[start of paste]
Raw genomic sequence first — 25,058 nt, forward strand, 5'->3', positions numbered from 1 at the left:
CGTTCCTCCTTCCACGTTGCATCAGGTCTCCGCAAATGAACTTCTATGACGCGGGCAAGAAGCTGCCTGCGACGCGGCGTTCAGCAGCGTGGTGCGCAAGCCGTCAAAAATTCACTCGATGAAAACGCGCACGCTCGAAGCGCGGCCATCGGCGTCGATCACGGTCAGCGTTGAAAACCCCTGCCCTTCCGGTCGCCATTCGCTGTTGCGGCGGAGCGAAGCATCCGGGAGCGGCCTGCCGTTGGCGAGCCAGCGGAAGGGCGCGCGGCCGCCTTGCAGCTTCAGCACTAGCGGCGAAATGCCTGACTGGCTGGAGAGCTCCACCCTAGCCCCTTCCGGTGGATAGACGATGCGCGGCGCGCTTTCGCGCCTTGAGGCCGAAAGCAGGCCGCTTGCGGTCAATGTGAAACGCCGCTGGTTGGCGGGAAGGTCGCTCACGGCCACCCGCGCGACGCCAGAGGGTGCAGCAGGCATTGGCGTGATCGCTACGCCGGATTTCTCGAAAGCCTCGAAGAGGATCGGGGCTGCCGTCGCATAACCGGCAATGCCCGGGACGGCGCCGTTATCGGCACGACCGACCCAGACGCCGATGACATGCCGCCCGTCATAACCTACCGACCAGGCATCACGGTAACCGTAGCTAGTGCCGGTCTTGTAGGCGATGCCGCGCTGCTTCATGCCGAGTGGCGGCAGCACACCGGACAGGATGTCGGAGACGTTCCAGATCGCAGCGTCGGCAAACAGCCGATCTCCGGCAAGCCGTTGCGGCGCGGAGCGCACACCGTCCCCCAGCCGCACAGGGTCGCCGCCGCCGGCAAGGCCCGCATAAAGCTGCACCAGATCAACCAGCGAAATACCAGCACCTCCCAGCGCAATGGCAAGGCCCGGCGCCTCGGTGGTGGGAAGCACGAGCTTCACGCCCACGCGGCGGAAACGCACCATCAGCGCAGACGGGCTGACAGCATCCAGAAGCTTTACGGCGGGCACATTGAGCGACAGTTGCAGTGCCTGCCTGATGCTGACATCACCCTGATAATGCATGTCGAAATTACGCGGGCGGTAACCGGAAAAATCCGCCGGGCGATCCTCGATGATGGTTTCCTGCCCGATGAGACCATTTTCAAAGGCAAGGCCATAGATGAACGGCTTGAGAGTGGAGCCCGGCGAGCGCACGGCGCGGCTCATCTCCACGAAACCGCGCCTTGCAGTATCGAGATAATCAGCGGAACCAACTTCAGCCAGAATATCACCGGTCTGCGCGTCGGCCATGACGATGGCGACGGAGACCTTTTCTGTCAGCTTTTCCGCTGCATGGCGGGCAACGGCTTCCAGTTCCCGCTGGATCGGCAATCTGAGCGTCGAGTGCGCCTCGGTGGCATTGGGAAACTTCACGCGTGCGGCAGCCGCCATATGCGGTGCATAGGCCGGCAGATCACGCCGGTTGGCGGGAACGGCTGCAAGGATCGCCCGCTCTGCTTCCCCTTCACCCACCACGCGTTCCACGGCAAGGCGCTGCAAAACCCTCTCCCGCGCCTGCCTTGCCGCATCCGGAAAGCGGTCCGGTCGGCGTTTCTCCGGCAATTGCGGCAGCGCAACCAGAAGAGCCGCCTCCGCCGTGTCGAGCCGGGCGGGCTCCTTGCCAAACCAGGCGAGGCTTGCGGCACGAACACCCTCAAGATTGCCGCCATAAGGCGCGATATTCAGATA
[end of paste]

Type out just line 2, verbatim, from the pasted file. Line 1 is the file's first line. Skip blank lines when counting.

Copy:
CGTTCCTCCTTCCACGTTGCATCAGGTCTCCGCAAATGAACTTCTATGACGCGGGCAAGAAGCTGCCTGCGACGCGGCGTTCAGCAGCGTGGTGCGCAAGCCGTCAAAAATTCACTCGATGAAAACGCGCACGCTCGAAGCGCGGCCATCGGCGTCGATCACGGTCAGCGTTGAAAACCCCTGCCCTTCCGGTCGCCATTCGCTGTTGCGGCGGAGCGAAGCATCCGGGAGCGGCCTGCCGTTGGCGAGCCAGCGGAAGGGCGCGCGGCCGCCTTGCAGCTTCAGCACTAGCGGCGAAATGCCTGACTGGCTGGAGAGCTCCACCCTAGCCCCTTCCGGTGGATAGACGATGCGCGGCGCGCTTTCGCGCCTTGAGGCCGAAAGCAGGCCGCTTGCGGTCAATGTGAAACGCCGCTGGTTGGCGGGAAGGTCGCTCACGGCCACCCGCGCGACGCCAGAGGGTGCAGCAGGCATTGGCGTGATCGCTACGCCGGATTTCTCGAAAGCCTCGAAGAGGATCGGGGCTGCCGTCGCATAACCGGCAATGCCCGGGACGGCGCCGTTATCGGCACGACCGACCCAGACGCCGATGACATGCCGCCCGTCATAACCTACCGACCAGGCATCACGGTAACCGTAGCTAGTGCCGGTCTTGTAGGCGATGCCGCGCTGCTTCATGCCGAGTGGCGGCAGCACACCGGACAGGATGTCGGAGACGTTCCAGATCGCAGCGTCGGCAAACAGCCGATCTCCGGCAAGCCGTTGCGGCGCGGAGCGCACACCGTCCCCCAGCCGCACAGGGTCGCCGCCGCCGGCAAGGCCCGCATAAAGCTGCACCAGATCAACCAGCGAAATACCAGCACCTCCCAGCGCAATGGCAAGGCCCGGCGCCTCGGTGGTGGGAAGCACGAGCTTCACGCCCACGCGGCGGAAACGCACCATCAGCGCAGACGGGCTGACAGCATCCAGAAGCTTTACGGCGGGCACATTGAGCGACAGTTGCAGTGCCTGCCTGATGCTGACATCACCCTGATAATGCATGTCGAAATTACGCGGGCGGTAACCGGAAAAATCCGCCGGGCGATCCTCGATGATGGTTTCCTGCCCGATGAGACCATTTTCAAAGGCAAGGCCATAGATGAACGGCTTGAGAGTGGAGCCCGGCGAGCGCACGGCGCGGCTCATCTCCACGAAACCGCGCCTTGCAGTATCGAGATAATCAGCGGAACCAACTTCAGCCAGAATATCACCGGTCTGCGCGTCGGCCATGACGATGGCGACGGAGACCTTTTCTGTCAGCTTTTCCGCTGCATGGCGGGCAACGGCTTCCAGTTCCCGCTGGATCGGCAATCTGAGCGTCGAGTGCGCCTCGGTGGCATTGGGAAACTTCACGCGTGCGGCAGCCGCCATATGCGGTGCATAGGCCGGCAGATCACGCCGGTTGGCGGGAACGGCTGCAAGGATCGCCCGCTCTGCTTCCCCTTCACCCACCACGCGTTCCACGGCAAGGCGCTGCAAAACCCTCTCCCGCGCCTGCCTTGCCGCATCCGGAAAGCGGTCCGGTCGGCGTTTCTCCGGCAATTGCGGCAGCGCAACCAGAAGAGCCGCCTCCGCCGTGTCGAGCCGGGCGGGCTCCTTGCCAAACCAGGCGAGGCTTGCGGCACGAACACCCTCAAGATTGCCGCCATAAGGCGCGATATTCAGATA